On confinement and hadron-mass generation in QCD (mass gap problem):

- Craig Roberts, Sebastian M. Schmidt,
*Reflections upon the Emergence of Hadronic Mass*, The European Physical Journal Special Topics volume 229, pages 3319–3340 (2020) (arXiv:2006.08782, doi:10.1140/epjst/e2020-000064-6)

More than 98% of visible mass is contained within nuclei. In first approximation, their atomic weights are simply the sum of the masses of all the neutrons and protons (nucleons) they contain. Each nucleon has a mass $m_N \sim 1$ GeV, i.e. approximately 2000-times the electron mass. The Higgs boson produces the latter, but what produces the masses of the neutron and proton? This is the question posed above, which is pivotal to the development of modern physics: how can science explain the emergence of hadronic mass (EHM)? $[\cdots]$

Modern science is thus encumbered with the fundamental problem of gluon and quark confinement; and confinement is crucial because it ensures absolute stability of the proton. $[\cdots]$ Without confinement,our Universe cannot exist.

As the 21st Century began, the Clay Mathematics Institute established seven Millennium Prize Problems [11]. Each represents one of the toughest challenges in mathematics. The set contains the problem of confinement; and presenting a sound solution will win its discoverer 1,000,000 bucks. Even with such motivation, today, almost fifty years after the discovery of quarks [12–14], no rigorous solution has been found. Confinement and EHM are inextricably linked. Consequently, as science plans for the next thirty years, solving the problem of EHM has become a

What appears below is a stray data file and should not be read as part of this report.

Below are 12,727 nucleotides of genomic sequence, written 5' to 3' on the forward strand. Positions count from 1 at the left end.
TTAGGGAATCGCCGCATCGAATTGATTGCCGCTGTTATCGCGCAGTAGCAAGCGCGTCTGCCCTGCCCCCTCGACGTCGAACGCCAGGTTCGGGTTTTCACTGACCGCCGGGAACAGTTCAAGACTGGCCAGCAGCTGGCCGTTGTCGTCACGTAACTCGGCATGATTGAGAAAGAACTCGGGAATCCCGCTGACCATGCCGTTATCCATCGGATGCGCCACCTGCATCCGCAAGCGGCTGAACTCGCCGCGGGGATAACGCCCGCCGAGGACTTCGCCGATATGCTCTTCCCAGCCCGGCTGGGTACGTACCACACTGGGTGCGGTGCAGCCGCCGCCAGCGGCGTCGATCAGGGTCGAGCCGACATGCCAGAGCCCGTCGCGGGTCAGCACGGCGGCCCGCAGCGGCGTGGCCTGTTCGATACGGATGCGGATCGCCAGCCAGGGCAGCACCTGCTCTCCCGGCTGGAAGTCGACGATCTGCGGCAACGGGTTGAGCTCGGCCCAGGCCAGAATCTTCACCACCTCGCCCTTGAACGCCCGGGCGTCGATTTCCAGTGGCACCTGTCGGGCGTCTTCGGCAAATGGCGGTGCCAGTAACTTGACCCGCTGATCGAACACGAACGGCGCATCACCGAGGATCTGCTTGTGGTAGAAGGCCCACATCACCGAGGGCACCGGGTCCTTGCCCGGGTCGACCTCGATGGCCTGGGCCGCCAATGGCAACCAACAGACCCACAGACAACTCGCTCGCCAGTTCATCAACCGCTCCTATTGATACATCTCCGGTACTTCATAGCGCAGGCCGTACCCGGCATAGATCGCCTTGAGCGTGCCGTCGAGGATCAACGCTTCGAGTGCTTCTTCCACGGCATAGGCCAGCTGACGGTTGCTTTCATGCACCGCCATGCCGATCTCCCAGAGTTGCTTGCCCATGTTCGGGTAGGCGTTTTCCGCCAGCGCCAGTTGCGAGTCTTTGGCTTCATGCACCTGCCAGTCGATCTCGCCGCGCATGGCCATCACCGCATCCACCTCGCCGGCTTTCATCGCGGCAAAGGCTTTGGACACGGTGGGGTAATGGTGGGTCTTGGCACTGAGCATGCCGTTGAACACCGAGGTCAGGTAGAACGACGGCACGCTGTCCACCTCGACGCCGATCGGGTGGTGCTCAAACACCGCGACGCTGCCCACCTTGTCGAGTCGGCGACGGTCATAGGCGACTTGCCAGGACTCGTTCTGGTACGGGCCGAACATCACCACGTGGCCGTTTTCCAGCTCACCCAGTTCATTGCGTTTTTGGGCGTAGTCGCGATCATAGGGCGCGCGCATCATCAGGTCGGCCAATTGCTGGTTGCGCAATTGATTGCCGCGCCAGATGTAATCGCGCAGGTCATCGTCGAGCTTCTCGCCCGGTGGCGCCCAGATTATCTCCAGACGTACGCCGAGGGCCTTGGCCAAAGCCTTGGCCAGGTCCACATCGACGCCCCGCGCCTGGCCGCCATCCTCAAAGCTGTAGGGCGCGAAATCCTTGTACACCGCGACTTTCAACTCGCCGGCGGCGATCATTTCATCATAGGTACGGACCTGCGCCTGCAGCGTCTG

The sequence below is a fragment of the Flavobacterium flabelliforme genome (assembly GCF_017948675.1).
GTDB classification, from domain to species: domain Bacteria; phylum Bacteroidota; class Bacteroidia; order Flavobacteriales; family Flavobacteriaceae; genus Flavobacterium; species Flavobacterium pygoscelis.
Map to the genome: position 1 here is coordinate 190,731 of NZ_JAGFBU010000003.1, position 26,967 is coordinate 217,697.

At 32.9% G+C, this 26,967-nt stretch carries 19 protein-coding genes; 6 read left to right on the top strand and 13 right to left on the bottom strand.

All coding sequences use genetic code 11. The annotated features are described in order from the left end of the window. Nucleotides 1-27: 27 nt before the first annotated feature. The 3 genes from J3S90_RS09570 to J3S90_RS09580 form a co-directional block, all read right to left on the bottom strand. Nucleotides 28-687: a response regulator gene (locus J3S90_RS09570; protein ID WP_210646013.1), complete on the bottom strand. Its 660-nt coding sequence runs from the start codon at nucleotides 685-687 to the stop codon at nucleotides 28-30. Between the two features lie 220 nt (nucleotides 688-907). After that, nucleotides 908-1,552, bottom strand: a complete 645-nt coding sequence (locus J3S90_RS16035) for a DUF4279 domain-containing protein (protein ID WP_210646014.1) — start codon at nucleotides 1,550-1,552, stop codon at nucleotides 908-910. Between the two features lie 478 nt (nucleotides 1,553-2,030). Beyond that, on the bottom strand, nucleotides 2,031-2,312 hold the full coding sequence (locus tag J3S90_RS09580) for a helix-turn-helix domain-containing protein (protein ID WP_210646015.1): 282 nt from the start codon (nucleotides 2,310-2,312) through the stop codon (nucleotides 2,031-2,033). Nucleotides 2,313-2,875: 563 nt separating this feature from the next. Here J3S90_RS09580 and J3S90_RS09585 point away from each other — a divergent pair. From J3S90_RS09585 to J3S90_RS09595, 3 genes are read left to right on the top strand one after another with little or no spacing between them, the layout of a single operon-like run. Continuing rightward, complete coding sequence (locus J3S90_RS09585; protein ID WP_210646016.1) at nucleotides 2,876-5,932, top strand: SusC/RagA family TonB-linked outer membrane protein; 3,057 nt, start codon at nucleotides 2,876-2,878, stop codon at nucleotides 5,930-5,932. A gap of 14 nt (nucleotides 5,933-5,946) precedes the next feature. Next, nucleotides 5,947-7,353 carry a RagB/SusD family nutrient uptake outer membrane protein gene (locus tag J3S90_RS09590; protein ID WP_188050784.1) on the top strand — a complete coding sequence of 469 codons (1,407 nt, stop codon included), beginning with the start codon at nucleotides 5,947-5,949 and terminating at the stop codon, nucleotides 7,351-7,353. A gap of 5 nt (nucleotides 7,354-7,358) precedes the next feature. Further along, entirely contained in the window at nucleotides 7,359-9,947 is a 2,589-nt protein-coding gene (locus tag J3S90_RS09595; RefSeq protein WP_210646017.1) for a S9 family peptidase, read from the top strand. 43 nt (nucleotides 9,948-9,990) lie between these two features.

grand challenge. $[\cdots]$In trying to match QCD with Nature, one confronts the many complexities of strong, nonlinear dynamics in relativistic quantum field theory, e.g. the loss of particle number conservation, the frame and scale dependence of the explanations and interpretations of observable processes, and the evolving character of the relevant degrees-of-freedom. Electroweak theory and phenomena are essentially perturbative; hence, possess little of this complexity. Science has never before encountered an interaction such as that at work in QCD. Understanding this interaction, explaining everything of which it is capable, can potentially change the way we look at the Universe.

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Last revised on March 6, 2021 at 16:16:50. See the history of this page for a list of all contributions to it.